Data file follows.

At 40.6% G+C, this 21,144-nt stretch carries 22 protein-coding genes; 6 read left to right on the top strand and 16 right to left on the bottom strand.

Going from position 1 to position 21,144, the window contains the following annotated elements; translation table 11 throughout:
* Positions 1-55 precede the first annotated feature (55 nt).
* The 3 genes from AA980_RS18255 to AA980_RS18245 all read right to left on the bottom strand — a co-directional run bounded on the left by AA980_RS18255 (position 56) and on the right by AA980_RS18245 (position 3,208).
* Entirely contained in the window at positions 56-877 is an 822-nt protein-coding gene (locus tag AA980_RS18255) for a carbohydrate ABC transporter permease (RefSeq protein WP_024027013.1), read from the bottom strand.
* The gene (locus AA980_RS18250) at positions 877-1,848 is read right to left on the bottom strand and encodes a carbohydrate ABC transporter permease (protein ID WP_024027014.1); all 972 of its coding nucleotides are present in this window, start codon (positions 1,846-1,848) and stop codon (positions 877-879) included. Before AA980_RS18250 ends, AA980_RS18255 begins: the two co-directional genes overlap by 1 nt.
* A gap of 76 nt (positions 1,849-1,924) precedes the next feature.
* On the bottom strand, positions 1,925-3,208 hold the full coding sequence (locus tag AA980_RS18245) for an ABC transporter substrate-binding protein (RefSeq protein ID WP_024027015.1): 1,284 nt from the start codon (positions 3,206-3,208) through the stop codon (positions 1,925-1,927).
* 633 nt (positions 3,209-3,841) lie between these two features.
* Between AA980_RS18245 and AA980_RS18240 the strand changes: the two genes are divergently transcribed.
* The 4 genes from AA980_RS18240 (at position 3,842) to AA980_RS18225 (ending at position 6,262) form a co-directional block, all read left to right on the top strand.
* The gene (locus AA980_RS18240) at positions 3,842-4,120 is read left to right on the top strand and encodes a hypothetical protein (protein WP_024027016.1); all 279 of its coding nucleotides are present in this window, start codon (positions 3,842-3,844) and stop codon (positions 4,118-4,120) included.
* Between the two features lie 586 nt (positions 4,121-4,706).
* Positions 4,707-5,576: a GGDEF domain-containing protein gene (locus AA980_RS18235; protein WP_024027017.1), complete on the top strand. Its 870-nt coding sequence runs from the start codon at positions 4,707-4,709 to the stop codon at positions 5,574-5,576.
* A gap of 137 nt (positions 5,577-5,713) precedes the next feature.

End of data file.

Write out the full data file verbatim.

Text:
At 40.6% G+C, this 21,144-nt stretch carries 22 protein-coding genes; 6 read left to right on the top strand and 16 right to left on the bottom strand.

Going from position 1 to position 21,144, the window contains the following annotated elements; translation table 11 throughout:
* Positions 1-55 precede the first annotated feature (55 nt).
* The 3 genes from AA980_RS18255 to AA980_RS18245 all read right to left on the bottom strand — a co-directional run bounded on the left by AA980_RS18255 (position 56) and on the right by AA980_RS18245 (position 3,208).
* Entirely contained in the window at positions 56-877 is an 822-nt protein-coding gene (locus tag AA980_RS18255) for a carbohydrate ABC transporter permease (RefSeq protein WP_024027013.1), read from the bottom strand.
* The gene (locus AA980_RS18250) at positions 877-1,848 is read right to left on the bottom strand and encodes a carbohydrate ABC transporter permease (protein ID WP_024027014.1); all 972 of its coding nucleotides are present in this window, start codon (positions 1,846-1,848) and stop codon (positions 877-879) included. Before AA980_RS18250 ends, AA980_RS18255 begins: the two co-directional genes overlap by 1 nt.
* A gap of 76 nt (positions 1,849-1,924) precedes the next feature.
* On the bottom strand, positions 1,925-3,208 hold the full coding sequence (locus tag AA980_RS18245) for an ABC transporter substrate-binding protein (RefSeq protein ID WP_024027015.1): 1,284 nt from the start codon (positions 3,206-3,208) through the stop codon (positions 1,925-1,927).
* 633 nt (positions 3,209-3,841) lie between these two features.
* Between AA980_RS18245 and AA980_RS18240 the strand changes: the two genes are divergently transcribed.
* The 4 genes from AA980_RS18240 (at position 3,842) to AA980_RS18225 (ending at position 6,262) form a co-directional block, all read left to right on the top strand.
* The gene (locus AA980_RS18240) at positions 3,842-4,120 is read left to right on the top strand and encodes a hypothetical protein (protein WP_024027016.1); all 279 of its coding nucleotides are present in this window, start codon (positions 3,842-3,844) and stop codon (positions 4,118-4,120) included.
* Between the two features lie 586 nt (positions 4,121-4,706).
* Positions 4,707-5,576: a GGDEF domain-containing protein gene (locus AA980_RS18235; protein WP_024027017.1), complete on the top strand. Its 870-nt coding sequence runs from the start codon at positions 4,707-4,709 to the stop codon at positions 5,574-5,576.
* A gap of 137 nt (positions 5,577-5,713) precedes the next feature.